U Students Respond to Another In-person Semester with New Protocols and Rising Cases


Kevin Cody

Students in Art 3755 working in the photo studio for the first time this semester. The images were taken in the photo studio located in the art building in Salt Lake City, Utah on Tuesday, Jan. 18, 2022 (Photo by Kevin Cody | The Daily Utah Chronicle)

By Carlene Coombs, News Editor


Amid rising COVID-19 cases in Utah, University of Utah students return to in-person classes for the Spring 2022 semester.

On Saturday, Jan. 15, the Salt Lake Tribune reported Utah’s average daily COVID-19 case rates per 100,000 people to be the fourth highest in the country.

Anna Bell, a non-traditional student studying data science, said her classrooms are extremely full, with little social distancing, which she finds concerning.

“My biggest concern however, is for other students, especially students with disabilities, or people who are immunocompromised because I don’t think people are taking this seriously,” Bell said.

Bell decided to take action by creating a petition advocating for live-streaming options for students. As of Jan. 18, her petition has 525 signatures.

McKaiden Carruth, a junior studying neurobiology, said because the U is a “city within a city,” she is concerned about the impact students could have on the local community and hospitals.

“As an academic institution that is known for our medical programs, are we holding up to our obligation to be a higher and an above and beyond example, as we should be?” Carruth said.

Rebecca Walsh, associate director of communications at the U, wrote in an email interview that Utah state law requires the university to provide 75% of classes in-person during the Spring 2022 semester. This percentage is based on the number of in-person classes at the end of January 2020.

Walsh shared that instructional guidelines for the semester have empowered deans and department chairs to work with instructors who have had confirmed exposures in their classrooms. These guidelines allow a shift to virtual operations for a short time, based on guidance from the U Health contact tracing team.

Walsh added these classes must return to in-person after the quarantine and isolation period has passed.

Additionally, students may request temporary attendance adjustments through the Center for Disability & Access.

According to the Spring 2022 Instructional Guidelines, classes classified in the schedule as “in-person” must host live classes at the scheduled time in the assigned classroom. Faculty are provided discretion on providing options like live-streaming or class recordings.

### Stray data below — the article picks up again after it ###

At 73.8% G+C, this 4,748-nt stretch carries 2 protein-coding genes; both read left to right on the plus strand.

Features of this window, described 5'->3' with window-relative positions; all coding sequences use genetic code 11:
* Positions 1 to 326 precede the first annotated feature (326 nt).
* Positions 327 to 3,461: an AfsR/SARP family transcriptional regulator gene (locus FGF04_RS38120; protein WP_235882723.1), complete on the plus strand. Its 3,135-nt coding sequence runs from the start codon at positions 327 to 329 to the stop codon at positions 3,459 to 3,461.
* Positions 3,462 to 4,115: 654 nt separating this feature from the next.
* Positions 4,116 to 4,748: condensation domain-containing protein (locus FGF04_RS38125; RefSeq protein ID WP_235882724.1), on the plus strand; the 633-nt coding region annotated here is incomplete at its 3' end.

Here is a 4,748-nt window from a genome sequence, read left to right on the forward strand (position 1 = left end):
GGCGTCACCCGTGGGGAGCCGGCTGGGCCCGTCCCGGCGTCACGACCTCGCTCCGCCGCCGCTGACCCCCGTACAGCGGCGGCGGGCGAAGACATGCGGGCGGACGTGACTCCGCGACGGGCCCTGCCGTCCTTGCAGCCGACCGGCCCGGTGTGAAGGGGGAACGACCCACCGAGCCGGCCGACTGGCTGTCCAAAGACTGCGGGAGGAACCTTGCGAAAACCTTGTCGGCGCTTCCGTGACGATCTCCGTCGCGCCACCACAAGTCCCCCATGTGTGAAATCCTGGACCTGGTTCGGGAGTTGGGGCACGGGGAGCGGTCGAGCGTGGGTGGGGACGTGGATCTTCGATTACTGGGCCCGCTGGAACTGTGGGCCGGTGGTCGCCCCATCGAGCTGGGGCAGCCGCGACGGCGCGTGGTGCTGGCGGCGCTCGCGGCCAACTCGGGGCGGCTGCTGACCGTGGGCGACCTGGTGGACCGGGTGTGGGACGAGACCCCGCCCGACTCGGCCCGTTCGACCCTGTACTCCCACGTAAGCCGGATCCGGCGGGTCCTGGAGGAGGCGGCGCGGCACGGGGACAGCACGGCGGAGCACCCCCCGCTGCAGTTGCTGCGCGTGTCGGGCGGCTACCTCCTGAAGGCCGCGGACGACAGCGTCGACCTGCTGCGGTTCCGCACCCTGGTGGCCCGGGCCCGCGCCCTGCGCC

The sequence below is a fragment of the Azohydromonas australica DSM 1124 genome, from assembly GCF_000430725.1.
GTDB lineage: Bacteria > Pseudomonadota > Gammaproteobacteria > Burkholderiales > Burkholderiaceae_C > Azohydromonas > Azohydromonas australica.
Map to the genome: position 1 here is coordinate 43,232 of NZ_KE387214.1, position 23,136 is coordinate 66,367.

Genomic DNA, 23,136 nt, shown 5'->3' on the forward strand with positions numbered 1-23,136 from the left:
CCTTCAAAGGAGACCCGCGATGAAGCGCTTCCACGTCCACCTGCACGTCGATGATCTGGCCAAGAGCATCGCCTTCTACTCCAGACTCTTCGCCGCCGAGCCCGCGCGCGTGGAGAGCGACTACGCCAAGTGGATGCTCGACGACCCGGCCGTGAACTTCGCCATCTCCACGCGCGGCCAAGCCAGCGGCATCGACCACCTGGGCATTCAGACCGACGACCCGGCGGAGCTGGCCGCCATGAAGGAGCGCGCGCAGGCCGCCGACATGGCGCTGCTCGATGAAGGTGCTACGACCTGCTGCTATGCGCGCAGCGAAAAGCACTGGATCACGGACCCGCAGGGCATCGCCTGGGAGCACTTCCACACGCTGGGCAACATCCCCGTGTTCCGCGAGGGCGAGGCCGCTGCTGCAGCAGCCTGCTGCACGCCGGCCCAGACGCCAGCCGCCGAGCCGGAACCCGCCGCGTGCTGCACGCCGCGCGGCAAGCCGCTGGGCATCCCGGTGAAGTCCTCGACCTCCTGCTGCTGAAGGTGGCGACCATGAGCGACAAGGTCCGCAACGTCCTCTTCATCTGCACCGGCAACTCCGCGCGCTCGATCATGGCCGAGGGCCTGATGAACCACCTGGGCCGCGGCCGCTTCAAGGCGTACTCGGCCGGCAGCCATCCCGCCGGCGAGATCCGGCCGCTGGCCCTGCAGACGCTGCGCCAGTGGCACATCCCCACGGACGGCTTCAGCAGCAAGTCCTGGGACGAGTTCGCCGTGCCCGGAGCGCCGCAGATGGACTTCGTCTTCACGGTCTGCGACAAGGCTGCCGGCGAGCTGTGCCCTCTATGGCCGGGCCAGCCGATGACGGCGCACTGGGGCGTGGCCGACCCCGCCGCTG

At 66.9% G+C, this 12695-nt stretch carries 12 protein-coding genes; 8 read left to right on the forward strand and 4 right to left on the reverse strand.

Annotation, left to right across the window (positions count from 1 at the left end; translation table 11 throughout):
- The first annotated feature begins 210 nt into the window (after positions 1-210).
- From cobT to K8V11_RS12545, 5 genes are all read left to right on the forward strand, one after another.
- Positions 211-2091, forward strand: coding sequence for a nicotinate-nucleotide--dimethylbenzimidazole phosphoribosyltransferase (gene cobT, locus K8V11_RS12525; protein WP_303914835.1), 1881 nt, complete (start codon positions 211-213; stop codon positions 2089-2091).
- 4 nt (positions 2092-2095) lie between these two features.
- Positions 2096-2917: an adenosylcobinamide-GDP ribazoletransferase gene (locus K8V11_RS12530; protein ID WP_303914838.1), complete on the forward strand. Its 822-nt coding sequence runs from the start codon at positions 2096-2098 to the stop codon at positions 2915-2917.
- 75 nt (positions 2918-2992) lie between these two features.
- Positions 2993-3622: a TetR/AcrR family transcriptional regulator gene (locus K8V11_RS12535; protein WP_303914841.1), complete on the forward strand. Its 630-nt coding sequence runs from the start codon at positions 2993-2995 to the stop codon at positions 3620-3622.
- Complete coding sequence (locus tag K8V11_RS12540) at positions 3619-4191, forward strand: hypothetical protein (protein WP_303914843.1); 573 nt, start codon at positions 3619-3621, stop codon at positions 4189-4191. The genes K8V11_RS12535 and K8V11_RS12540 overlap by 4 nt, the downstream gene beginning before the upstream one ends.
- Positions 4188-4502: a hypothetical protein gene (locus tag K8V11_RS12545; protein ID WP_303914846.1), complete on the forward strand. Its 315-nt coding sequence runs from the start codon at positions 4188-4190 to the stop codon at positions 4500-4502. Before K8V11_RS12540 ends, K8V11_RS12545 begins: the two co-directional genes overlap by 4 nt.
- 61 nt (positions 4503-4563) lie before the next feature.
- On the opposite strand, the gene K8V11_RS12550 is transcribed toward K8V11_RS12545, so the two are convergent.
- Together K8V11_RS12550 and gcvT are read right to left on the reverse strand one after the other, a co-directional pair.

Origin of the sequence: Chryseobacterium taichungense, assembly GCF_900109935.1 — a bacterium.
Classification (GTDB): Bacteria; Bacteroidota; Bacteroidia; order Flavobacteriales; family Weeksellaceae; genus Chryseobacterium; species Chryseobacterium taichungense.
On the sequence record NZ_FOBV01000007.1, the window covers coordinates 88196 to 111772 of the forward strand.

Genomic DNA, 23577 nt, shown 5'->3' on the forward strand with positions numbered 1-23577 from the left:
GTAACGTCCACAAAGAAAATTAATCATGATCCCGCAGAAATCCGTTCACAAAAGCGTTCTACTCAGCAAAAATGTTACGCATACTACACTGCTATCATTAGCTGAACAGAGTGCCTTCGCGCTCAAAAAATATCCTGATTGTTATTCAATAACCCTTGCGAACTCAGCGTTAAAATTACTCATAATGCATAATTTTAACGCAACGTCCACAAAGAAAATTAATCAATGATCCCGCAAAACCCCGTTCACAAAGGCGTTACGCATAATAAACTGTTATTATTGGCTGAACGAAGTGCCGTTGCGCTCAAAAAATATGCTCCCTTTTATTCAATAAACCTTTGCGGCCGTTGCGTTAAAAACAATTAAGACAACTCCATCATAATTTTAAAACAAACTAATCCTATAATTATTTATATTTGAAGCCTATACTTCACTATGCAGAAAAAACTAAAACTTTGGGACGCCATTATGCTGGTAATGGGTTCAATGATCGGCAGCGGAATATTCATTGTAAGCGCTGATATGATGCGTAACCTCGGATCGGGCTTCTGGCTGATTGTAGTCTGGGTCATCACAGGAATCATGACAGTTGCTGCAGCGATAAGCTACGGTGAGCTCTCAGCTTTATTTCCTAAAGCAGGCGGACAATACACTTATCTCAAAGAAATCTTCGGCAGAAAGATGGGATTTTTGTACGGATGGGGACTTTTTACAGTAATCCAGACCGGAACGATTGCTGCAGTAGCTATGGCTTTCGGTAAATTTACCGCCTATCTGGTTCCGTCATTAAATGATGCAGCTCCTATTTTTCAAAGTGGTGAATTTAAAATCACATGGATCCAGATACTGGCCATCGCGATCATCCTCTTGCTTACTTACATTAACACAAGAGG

Bell said she believes many professors haven’t received adequate interpretation of recent state legislation from administration on what accommodations can be provided to students. Bell said she emailed her professors to inform them they can provide live-streaming who were unaware of this option.

“Faculty don’t know what liberties they do have,” Bell said. “I think a lot of faculty care about student wellness, and they really want to offer online options, but they are not being educated by administration on a department and university level that they’re allowed to do that.”

On Jan. 7, the U released updated COVID-19 guidelines, including weekly testing and vaccination requirements. In eight locations on campus, students can pick up self-serve COVID-19 tests and drop them back off at any time.

Additionally, U students will need to receive COVID-19 booster shots or an exemption to remain in compliance with the COVID-19 vaccination policy.

With the Utah State Legislature overturning Salt Lake County’s mask order on Friday, masks are no longer required on the U’s campus. Still, Walsh stated the U will continue to encourage mask-wearing “during periods of high transmission when in buildings or in large groups of people outdoors.”

Utah state law currently prohibits higher education institutions from requiring face coverings on campus.

The U encourages students who are unvaccinated and exposed or test positive for COVID-19 to follow the 5-5-5 rule. This includes isolating for five days, getting tested five days after the initial result and masking around others for five days after that.

Carruth shared she appreciates the measures taken by the U, particularly the self-service testing, but feels adjustments are often necessary considering the current state of the pandemic.

“We do need to have more online options … for students to access a live class if they need to miss due to sickness or exposures, so they don’t need to get behind [and] professors don’t have to struggle with the juggle game of trying to rehash old information,” Carruth said.


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